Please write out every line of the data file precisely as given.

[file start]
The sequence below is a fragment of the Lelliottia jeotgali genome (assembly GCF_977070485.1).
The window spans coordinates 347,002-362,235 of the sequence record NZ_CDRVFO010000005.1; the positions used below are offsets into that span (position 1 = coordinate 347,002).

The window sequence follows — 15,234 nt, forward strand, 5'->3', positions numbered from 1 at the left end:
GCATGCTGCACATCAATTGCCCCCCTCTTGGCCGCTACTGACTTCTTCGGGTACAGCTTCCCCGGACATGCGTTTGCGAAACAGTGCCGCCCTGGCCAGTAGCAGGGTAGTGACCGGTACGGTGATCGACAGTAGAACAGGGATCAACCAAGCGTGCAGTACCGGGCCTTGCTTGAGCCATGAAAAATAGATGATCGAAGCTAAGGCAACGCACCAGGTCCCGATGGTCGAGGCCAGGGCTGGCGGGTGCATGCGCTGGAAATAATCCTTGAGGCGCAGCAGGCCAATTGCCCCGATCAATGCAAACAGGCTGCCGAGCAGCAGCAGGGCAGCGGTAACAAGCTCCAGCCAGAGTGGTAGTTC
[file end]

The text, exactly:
The sequence below is a fragment of the Lelliottia jeotgali genome (assembly GCF_977070485.1).
The window spans coordinates 347,002-362,235 of the sequence record NZ_CDRVFO010000005.1; the positions used below are offsets into that span (position 1 = coordinate 347,002).

The window sequence follows — 15,234 nt, forward strand, 5'->3', positions numbered from 1 at the left end:
GCATGCTGCACATCAATTGCCCCCCTCTTGGCCGCTACTGACTTCTTCGGGTACAGCTTCCCCGGACATGCGTTTGCGAAACAGTGCCGCCCTGGCCAGTAGCAGGGTAGTGACCGGTACGGTGATCGACAGTAGAACAGGGATCAACCAAGCGTGCAGTACCGGGCCTTGCTTGAGCCATGAAAAATAGATGATCGAAGCTAAGGCAACGCACCAGGTCCCGATGGTCGAGGCCAGGGCTGGCGGGTGCATGCGCTGGAAATAATCCTTGAGGCGCAGCAGGCCAATTGCCCCGATCAATGCAAACAGGCTGCCGAGCAGCAGCAGGGCAGCGGTAACAAGCTCCAGCCAGAGTGGTAGTTC